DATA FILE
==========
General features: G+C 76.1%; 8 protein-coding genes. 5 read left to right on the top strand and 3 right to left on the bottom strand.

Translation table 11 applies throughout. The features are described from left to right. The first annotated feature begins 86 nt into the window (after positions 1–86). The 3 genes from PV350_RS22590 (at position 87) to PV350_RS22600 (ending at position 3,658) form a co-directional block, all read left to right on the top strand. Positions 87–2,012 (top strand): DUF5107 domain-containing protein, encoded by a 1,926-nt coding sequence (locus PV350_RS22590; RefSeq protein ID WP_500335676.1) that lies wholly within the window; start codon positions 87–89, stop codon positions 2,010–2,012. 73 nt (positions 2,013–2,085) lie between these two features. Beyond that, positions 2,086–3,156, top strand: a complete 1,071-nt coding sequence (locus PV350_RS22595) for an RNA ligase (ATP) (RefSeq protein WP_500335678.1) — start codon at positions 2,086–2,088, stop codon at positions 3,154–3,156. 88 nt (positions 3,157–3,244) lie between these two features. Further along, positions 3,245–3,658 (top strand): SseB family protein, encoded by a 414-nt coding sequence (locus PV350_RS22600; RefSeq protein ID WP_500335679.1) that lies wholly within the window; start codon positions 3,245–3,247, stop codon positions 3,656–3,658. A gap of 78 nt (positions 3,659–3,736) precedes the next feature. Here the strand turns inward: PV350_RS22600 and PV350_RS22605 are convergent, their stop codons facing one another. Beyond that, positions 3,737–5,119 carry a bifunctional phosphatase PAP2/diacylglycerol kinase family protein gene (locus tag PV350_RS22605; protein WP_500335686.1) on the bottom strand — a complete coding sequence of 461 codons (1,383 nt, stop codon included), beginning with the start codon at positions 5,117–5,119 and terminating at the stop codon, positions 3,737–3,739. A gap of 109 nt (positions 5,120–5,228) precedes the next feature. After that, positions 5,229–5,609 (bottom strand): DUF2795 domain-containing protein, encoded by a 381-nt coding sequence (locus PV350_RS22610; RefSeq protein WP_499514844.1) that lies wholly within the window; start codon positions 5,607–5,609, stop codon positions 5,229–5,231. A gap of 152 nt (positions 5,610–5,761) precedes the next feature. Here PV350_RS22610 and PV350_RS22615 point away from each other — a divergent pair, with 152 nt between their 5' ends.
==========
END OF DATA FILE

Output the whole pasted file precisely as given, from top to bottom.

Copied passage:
General features: G+C 76.1%; 8 protein-coding genes. 5 read left to right on the top strand and 3 right to left on the bottom strand.

Translation table 11 applies throughout. The features are described from left to right. The first annotated feature begins 86 nt into the window (after positions 1–86). The 3 genes from PV350_RS22590 (at position 87) to PV350_RS22600 (ending at position 3,658) form a co-directional block, all read left to right on the top strand. Positions 87–2,012 (top strand): DUF5107 domain-containing protein, encoded by a 1,926-nt coding sequence (locus PV350_RS22590; RefSeq protein ID WP_500335676.1) that lies wholly within the window; start codon positions 87–89, stop codon positions 2,010–2,012. 73 nt (positions 2,013–2,085) lie between these two features. Beyond that, positions 2,086–3,156, top strand: a complete 1,071-nt coding sequence (locus PV350_RS22595) for an RNA ligase (ATP) (RefSeq protein WP_500335678.1) — start codon at positions 2,086–2,088, stop codon at positions 3,154–3,156. 88 nt (positions 3,157–3,244) lie between these two features. Further along, positions 3,245–3,658 (top strand): SseB family protein, encoded by a 414-nt coding sequence (locus PV350_RS22600; RefSeq protein ID WP_500335679.1) that lies wholly within the window; start codon positions 3,245–3,247, stop codon positions 3,656–3,658. A gap of 78 nt (positions 3,659–3,736) precedes the next feature. Here the strand turns inward: PV350_RS22600 and PV350_RS22605 are convergent, their stop codons facing one another. Beyond that, positions 3,737–5,119 carry a bifunctional phosphatase PAP2/diacylglycerol kinase family protein gene (locus tag PV350_RS22605; protein WP_500335686.1) on the bottom strand — a complete coding sequence of 461 codons (1,383 nt, stop codon included), beginning with the start codon at positions 5,117–5,119 and terminating at the stop codon, positions 3,737–3,739. A gap of 109 nt (positions 5,120–5,228) precedes the next feature. After that, positions 5,229–5,609 (bottom strand): DUF2795 domain-containing protein, encoded by a 381-nt coding sequence (locus PV350_RS22610; RefSeq protein WP_499514844.1) that lies wholly within the window; start codon positions 5,607–5,609, stop codon positions 5,229–5,231. A gap of 152 nt (positions 5,610–5,761) precedes the next feature. Here PV350_RS22610 and PV350_RS22615 point away from each other — a divergent pair, with 152 nt between their 5' ends.